I offer up four in-the-moment inquiries and personal agreements to support navigating living in an over burdened world. They are suitable for empathic sensitives, peace creators, activists, change makers and informed dreamers alike and are intended to ensure our energy and focus stays efficiently placed. When overwhelmed with emotion and choosing how to proceed when facing a travesty or injustice, be it smaller scale within a personal or family dynamic, right on up through to larger scales of country, entire peoples, or earth as a whole, these reflections and commitments are designed to be a dependable support.
Consent in healing practice and spiritual communities is something that I bump up against very very often and yet I find is seldom spoken about. If it is, it tends to be short, vague, and encompasses the moral absolution of simply adding "for their highest good" before carrying on. To me, this conversation is essential. Not only for practitioners, teachers, and facilitators to have with those they work with, but for All Of Us. It is relevant in circumstances we regularly encounter in our day-to-day, everything from blowing out birthday candles and wishing on stars to social media pleas and conversations over tea. It plays out in a variety of ways, but here are a few common scenarios that I encounter:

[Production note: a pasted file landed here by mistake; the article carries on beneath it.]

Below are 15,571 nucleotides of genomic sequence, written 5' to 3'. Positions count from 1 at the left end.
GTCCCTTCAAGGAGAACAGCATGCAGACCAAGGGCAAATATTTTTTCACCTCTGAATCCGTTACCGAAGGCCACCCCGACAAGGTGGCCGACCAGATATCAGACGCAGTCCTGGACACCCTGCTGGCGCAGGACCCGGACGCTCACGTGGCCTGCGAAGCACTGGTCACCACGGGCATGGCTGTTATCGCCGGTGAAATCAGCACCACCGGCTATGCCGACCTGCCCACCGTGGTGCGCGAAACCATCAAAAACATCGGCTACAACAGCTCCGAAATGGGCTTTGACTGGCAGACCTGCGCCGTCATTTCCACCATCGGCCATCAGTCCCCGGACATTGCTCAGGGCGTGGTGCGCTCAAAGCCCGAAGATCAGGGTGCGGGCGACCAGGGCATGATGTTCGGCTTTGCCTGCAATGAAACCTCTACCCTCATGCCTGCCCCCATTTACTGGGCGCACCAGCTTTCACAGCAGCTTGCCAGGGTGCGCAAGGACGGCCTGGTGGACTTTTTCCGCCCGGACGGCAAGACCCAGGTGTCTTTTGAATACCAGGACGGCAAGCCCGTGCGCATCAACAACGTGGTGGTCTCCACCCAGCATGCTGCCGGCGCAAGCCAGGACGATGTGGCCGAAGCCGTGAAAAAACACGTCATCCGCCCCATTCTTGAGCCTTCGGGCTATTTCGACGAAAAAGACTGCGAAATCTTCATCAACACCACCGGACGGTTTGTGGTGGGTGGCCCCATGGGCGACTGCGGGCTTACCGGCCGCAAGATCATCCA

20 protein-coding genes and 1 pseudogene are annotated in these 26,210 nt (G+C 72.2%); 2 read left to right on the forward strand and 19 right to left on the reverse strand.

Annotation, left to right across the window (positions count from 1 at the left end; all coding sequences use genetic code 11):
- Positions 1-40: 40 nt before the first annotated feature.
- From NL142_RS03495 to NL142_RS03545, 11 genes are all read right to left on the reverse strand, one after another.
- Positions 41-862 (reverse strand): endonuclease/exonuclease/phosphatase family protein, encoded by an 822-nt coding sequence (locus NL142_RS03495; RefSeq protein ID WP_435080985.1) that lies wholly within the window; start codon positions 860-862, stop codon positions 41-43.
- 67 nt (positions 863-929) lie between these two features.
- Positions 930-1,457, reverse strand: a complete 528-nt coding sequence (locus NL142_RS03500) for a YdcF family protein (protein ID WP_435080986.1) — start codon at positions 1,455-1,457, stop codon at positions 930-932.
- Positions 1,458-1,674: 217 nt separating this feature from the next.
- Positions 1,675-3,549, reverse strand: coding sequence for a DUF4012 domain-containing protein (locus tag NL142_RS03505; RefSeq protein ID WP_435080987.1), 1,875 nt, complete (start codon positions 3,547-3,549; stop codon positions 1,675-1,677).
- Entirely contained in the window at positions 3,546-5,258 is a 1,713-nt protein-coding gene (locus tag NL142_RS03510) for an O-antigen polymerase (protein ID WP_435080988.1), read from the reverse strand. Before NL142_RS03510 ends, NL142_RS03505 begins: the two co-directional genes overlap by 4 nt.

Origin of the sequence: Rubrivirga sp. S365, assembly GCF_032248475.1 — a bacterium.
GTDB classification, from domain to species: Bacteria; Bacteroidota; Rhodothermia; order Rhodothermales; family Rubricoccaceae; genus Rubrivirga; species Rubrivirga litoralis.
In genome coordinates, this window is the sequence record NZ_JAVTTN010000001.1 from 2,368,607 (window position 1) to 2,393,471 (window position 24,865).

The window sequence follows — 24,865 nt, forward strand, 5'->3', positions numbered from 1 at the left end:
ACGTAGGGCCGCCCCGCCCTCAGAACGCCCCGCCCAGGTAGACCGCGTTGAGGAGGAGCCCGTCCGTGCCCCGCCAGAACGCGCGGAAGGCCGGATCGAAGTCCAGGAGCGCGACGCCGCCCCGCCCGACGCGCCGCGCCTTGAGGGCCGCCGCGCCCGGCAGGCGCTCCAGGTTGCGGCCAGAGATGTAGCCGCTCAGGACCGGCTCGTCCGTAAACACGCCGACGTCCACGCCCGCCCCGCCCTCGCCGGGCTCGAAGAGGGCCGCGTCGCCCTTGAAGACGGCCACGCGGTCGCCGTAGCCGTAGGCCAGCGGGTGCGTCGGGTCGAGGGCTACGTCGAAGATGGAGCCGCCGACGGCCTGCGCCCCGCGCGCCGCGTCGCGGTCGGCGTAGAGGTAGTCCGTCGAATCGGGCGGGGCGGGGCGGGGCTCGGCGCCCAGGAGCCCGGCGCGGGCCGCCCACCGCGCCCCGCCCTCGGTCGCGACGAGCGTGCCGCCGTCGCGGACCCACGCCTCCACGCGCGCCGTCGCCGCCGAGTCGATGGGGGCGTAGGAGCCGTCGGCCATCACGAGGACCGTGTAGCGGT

I speak a firm counter stance on this and lay down strict parameters for those I am working with. There are only two.
The part I really want to speak to however is the hard truth that we can't assume to know best simply because our compassion is engaged. Humans are incapable of fully understanding the complexities, intricacies, and ramifications of any given event, particularly as time unfolds or the different realms it may affect. Heck we can't even see a full range of light and colour. Not even hear a complete array of tones and pitches. Yet a common consensus appears to be that we can freely impose our will over another when we think it is for their "highest good" or that asking the person's "higher self" or "spirit guides" for permission makes it okay. Perhaps even we double check later with that person to find they appreciated it, providing fuel for justifying this habitual response.
Myself? I believe this way of thinking to be out of integrity and dare I say, downright sloppy.
Let me explain by sharing a few true stories: